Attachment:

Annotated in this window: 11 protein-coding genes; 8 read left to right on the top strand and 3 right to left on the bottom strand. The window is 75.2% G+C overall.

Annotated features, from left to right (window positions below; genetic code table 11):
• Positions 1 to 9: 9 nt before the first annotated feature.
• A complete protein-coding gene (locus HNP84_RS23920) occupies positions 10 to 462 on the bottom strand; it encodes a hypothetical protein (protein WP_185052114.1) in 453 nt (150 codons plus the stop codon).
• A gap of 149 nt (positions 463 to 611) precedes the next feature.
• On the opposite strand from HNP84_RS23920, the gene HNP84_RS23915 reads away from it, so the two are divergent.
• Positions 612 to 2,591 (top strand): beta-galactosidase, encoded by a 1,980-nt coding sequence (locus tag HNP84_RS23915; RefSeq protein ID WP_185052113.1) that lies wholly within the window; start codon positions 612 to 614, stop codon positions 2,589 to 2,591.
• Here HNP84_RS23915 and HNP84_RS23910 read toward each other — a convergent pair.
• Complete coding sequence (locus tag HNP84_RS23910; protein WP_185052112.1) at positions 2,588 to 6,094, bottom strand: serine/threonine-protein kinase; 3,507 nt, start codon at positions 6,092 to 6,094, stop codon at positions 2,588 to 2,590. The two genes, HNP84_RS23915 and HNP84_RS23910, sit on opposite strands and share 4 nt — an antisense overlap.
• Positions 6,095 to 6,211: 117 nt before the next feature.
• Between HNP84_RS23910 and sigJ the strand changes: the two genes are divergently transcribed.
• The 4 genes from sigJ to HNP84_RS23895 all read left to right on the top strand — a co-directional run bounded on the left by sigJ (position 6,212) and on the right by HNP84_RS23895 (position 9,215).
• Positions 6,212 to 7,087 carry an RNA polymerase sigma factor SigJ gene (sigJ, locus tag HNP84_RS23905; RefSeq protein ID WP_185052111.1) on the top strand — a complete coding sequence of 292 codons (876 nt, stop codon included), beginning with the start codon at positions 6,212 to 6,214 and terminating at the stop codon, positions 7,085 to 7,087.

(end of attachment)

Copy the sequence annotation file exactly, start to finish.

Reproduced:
Annotated in this window: 11 protein-coding genes; 8 read left to right on the top strand and 3 right to left on the bottom strand. The window is 75.2% G+C overall.

Annotated features, from left to right (window positions below; genetic code table 11):
• Positions 1 to 9: 9 nt before the first annotated feature.
• A complete protein-coding gene (locus HNP84_RS23920) occupies positions 10 to 462 on the bottom strand; it encodes a hypothetical protein (protein WP_185052114.1) in 453 nt (150 codons plus the stop codon).
• A gap of 149 nt (positions 463 to 611) precedes the next feature.
• On the opposite strand from HNP84_RS23920, the gene HNP84_RS23915 reads away from it, so the two are divergent.
• Positions 612 to 2,591 (top strand): beta-galactosidase, encoded by a 1,980-nt coding sequence (locus tag HNP84_RS23915; RefSeq protein ID WP_185052113.1) that lies wholly within the window; start codon positions 612 to 614, stop codon positions 2,589 to 2,591.
• Here HNP84_RS23915 and HNP84_RS23910 read toward each other — a convergent pair.
• Complete coding sequence (locus tag HNP84_RS23910; protein WP_185052112.1) at positions 2,588 to 6,094, bottom strand: serine/threonine-protein kinase; 3,507 nt, start codon at positions 6,092 to 6,094, stop codon at positions 2,588 to 2,590. The two genes, HNP84_RS23915 and HNP84_RS23910, sit on opposite strands and share 4 nt — an antisense overlap.
• Positions 6,095 to 6,211: 117 nt before the next feature.
• Between HNP84_RS23910 and sigJ the strand changes: the two genes are divergently transcribed.
• The 4 genes from sigJ to HNP84_RS23895 all read left to right on the top strand — a co-directional run bounded on the left by sigJ (position 6,212) and on the right by HNP84_RS23895 (position 9,215).
• Positions 6,212 to 7,087 carry an RNA polymerase sigma factor SigJ gene (sigJ, locus tag HNP84_RS23905; RefSeq protein ID WP_185052111.1) on the top strand — a complete coding sequence of 292 codons (876 nt, stop codon included), beginning with the start codon at positions 6,212 to 6,214 and terminating at the stop codon, positions 7,085 to 7,087.